By Tunde Michael

Deborah gathers the expanse of the human experience of love, life, and mental health in her debut collection of poems.

The images in the collection are both enthralling and clinical, whether they explore the futility of a lover‘s disclaimer in “love me not” or examine a nation weighed down by corruption, poverty, dirty politics, and violence at “Lekki toll gate,” or – as in “Smitten” – delve into the overwhelming power of love.

“Skull on the Nile” exposes the utter exploitation of Black nations in the hands of the West, which it does in the name of development and altruism. In “If I had wings like a dove,” Deborah enjoins us to take care of ourselves as she writes: Fly away like an Eagle/far above the heavens/into an ocean of lights/waltz in the rhythm of the rain/shower in its sputter/to cleanse your ache/you sure took a long time/before tending to yourself/on this isle of time/paint feelings on a lone star/dance to the flute of the luscious wind /hop a skate/ roll and spin, eat and dine/fetch some happy pills/eat in an open sleigh/cull songs from the lips of a nightingale/spread your cold heart in sunrise/come away with love into a new morning.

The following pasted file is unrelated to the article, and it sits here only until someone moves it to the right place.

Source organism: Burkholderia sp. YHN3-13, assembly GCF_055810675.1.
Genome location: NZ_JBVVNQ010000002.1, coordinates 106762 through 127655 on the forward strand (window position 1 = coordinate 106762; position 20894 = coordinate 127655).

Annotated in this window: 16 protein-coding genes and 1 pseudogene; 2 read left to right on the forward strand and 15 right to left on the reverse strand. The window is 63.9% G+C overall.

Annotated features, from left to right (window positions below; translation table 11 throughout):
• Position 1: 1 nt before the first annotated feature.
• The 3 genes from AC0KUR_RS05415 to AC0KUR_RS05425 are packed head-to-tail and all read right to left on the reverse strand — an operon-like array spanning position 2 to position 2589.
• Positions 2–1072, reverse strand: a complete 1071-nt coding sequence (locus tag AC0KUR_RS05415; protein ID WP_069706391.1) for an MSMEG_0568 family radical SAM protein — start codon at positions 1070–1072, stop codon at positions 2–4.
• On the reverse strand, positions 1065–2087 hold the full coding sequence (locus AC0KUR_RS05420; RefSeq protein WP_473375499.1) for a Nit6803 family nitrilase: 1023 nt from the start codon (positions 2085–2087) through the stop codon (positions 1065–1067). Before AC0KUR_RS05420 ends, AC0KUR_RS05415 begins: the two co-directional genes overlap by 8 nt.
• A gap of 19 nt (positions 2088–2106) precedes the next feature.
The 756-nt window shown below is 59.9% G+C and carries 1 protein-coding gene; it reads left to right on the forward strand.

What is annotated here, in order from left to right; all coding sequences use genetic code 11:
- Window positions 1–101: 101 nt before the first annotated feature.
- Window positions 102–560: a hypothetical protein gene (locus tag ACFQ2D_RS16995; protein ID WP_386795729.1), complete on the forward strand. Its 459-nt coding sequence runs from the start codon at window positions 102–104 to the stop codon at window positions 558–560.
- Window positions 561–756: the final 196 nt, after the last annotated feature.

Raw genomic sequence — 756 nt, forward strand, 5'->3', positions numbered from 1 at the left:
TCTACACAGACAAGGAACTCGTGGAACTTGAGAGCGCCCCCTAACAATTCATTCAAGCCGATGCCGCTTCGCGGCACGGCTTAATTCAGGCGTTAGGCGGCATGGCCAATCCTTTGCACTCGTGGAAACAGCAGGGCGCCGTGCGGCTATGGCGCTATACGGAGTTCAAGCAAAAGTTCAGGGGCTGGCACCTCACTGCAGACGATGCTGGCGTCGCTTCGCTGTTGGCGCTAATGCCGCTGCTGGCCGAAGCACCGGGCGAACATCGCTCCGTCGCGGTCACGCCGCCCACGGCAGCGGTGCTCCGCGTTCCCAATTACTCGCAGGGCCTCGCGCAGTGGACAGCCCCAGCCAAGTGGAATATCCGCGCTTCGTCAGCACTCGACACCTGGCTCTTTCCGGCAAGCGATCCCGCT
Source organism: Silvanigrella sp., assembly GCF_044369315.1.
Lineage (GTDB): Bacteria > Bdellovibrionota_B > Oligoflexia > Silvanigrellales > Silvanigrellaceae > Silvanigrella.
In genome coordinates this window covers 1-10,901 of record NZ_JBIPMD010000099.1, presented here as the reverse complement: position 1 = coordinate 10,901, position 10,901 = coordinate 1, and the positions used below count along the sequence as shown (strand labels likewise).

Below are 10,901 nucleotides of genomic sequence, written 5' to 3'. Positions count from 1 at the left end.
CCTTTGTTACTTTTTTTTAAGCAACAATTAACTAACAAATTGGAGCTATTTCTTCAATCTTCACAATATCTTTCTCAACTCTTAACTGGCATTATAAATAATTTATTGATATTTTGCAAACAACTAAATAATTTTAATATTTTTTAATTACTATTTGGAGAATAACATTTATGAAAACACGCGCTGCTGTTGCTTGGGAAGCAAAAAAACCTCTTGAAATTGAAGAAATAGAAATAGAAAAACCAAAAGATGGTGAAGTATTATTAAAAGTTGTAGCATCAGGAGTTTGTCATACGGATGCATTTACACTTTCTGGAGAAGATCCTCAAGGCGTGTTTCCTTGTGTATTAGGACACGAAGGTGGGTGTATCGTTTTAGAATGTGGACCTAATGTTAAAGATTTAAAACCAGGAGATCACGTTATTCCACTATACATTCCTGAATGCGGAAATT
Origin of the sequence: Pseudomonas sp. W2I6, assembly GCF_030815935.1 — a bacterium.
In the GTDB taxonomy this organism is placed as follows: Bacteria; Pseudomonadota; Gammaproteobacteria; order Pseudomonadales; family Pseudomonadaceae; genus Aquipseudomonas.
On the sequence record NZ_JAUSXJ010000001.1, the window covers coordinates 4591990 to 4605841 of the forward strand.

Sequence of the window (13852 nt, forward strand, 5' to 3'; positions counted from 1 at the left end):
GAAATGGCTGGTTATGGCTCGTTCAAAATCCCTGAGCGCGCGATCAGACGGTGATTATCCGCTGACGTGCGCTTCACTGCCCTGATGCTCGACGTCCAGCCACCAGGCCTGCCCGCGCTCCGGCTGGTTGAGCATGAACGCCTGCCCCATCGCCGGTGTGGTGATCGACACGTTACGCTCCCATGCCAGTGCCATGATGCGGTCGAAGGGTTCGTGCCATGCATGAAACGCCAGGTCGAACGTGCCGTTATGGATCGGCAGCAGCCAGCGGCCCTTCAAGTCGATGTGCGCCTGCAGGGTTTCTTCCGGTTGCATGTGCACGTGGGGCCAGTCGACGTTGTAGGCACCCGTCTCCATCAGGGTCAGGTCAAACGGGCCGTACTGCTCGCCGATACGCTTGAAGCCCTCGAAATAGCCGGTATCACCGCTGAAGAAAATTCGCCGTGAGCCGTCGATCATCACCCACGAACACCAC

Deborah brought meat to the flesh of surreal metaphors in the poem, “This mountain in my tongue”. To express her heartfelt concern for children on the spectrum, she writes: “Hanging on the blade of a mahogany/with tongues tied in the sparks of a bristling fire/this burst of reasoning and coded notes/stroke your soul with empathy/burdens etched in hieroglyphs speeches braided in alluring crypts/a horde of intents betrayed by a language for expression/minds as illustrious as a lush garden/with ingrained instructions of engagements/embedded in sounds not rasterized.

Take our hands into your tongue/place our heart on the scale of your drowning lips/we are the arc at the bend of a daffodil/a people built to upgrade the bandwidth of humanity – the decanters of the rainbow – and the cauldron of all things beautiful. Deborah didn’t fail to touch on the malaise of corruption in her country, and the shenanigans of traffic wardens and the ruthless poise of public officials in Lagos, in the poem,’ Mark my words, as she writes:

Mark my words/watch and run/drive and blaze/do not patronize roadside alchemists/or gospel retailing evangelists/foretelling the history of your ancestors to invade your pocket /do not turn at unmarked junctions/it is an official trap by LASTMA officials to impound/your car and make a monkey of you/don’t take directions from incoherent  strangers /double-check the counsel of google map before you make that trip/do not fall in love in December/it is a meal ticket for emotional destitute/and gauze for the sores of deserted heart/do not stand and watch films in open spaces/the urchins will raid your pocket and help you search for your lost items/be wary of late-night buses/they are mostly bad/boys masquerading as bus drivers/do not display your account in the open/or flip phones with strangers…”

In this debut collection, Deborah Morenike Yisah enthused vulnerably about the happenings under the sun at the behest of time. This is not just a mercurial body of work but a winning one too.


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